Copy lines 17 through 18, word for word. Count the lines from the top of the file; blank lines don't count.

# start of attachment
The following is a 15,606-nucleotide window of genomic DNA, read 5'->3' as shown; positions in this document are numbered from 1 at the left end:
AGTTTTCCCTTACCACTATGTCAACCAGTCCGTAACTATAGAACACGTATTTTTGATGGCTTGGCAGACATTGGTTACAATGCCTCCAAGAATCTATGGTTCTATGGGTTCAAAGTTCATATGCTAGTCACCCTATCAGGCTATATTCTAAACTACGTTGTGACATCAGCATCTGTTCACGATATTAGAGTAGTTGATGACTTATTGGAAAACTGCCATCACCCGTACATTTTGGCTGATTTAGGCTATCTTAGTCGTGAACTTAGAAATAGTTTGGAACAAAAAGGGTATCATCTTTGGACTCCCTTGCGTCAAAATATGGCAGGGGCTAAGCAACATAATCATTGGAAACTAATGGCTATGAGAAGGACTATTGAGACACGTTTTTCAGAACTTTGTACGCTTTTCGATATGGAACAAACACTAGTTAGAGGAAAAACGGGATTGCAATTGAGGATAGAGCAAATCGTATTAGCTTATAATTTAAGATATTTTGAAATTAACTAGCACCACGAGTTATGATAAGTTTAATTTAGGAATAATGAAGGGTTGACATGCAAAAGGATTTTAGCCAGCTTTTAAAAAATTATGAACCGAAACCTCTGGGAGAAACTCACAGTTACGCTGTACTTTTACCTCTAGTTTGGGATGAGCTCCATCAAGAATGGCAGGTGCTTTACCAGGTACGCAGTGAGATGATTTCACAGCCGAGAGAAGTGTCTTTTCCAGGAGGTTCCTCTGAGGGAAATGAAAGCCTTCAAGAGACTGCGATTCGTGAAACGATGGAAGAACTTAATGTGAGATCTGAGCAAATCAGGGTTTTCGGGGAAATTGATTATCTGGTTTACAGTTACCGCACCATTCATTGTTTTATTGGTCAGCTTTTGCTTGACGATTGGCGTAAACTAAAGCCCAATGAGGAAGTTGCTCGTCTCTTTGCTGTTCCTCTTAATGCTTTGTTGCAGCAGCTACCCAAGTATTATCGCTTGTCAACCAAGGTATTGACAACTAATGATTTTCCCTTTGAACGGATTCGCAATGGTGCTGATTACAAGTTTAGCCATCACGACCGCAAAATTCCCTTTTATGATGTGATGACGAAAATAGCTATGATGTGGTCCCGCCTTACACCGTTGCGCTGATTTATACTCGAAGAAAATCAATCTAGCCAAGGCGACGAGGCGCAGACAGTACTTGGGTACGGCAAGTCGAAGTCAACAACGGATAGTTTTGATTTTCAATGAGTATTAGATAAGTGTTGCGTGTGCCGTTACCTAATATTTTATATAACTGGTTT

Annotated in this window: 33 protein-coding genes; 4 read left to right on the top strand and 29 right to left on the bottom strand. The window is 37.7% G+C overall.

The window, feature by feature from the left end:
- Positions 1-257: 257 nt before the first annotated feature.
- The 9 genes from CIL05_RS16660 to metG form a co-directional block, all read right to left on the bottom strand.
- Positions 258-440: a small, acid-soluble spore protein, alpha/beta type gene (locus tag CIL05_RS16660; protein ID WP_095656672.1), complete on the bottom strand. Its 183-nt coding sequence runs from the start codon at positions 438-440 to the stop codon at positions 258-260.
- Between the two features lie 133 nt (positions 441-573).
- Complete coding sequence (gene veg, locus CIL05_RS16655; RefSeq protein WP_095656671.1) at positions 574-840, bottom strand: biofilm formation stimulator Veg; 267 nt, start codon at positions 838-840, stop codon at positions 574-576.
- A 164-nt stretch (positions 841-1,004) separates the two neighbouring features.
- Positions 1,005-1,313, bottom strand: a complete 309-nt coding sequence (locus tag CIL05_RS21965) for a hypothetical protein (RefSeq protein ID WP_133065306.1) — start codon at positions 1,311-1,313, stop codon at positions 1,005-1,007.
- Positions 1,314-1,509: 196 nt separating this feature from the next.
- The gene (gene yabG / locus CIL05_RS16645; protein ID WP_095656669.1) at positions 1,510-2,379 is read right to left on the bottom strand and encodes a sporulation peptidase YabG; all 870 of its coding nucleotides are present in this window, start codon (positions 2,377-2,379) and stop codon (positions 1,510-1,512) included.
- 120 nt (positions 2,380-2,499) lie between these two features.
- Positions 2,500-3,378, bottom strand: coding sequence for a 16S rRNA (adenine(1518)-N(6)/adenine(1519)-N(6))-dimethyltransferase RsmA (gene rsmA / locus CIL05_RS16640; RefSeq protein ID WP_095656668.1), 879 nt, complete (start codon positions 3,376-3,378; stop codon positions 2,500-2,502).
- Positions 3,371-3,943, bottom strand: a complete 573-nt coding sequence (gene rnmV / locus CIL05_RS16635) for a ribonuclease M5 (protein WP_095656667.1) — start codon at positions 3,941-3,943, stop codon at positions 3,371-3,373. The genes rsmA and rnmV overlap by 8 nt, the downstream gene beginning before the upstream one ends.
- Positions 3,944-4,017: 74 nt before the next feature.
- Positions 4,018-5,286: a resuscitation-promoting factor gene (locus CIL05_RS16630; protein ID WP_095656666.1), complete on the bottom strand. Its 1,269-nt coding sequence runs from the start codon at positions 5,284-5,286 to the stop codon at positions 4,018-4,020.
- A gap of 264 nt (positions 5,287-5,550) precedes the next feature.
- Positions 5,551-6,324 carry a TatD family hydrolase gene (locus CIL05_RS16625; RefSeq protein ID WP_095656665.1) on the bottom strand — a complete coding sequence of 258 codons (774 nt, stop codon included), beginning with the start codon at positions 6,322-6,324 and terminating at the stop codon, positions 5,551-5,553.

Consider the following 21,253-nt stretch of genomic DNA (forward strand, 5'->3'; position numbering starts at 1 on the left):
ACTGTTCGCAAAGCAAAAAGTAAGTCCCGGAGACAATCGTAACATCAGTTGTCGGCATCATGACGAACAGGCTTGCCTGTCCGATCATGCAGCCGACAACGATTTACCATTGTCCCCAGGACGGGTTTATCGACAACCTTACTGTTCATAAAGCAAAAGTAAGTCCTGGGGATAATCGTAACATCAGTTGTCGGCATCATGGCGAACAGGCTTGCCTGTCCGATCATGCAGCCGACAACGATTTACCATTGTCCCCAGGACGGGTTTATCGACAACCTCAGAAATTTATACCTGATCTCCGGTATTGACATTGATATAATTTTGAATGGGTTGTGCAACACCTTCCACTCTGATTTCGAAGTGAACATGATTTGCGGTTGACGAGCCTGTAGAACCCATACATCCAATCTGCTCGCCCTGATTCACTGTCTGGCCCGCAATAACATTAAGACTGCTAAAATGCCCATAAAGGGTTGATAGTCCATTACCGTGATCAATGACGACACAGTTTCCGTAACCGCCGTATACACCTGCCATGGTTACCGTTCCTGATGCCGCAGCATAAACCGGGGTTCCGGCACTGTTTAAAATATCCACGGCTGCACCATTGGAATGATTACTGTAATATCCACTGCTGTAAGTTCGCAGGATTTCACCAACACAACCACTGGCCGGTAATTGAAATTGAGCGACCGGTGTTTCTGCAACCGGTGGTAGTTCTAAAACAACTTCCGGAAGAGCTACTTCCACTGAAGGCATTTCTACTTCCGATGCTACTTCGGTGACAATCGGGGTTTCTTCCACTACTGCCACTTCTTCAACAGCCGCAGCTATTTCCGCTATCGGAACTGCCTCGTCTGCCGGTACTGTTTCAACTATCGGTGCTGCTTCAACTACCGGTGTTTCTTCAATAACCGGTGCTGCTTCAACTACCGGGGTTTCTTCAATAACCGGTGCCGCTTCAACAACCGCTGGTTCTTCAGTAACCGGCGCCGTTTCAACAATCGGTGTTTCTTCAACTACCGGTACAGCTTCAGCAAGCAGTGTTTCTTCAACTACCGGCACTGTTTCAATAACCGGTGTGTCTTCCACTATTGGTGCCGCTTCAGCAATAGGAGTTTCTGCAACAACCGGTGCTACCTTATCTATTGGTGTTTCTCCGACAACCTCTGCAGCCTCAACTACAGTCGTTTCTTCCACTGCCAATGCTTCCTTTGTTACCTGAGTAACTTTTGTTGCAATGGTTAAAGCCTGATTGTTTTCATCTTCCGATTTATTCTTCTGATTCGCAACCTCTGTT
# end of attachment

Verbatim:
- Positions 3,944-4,017: 74 nt before the next feature.
- Positions 4,018-5,286: a resuscitation-promoting factor gene (locus CIL05_RS16630; protein ID WP_095656666.1), complete on the bottom strand. Its 1,269-nt coding sequence runs from the start codon at positions 5,284-5,286 to the stop codon at positions 4,018-4,020.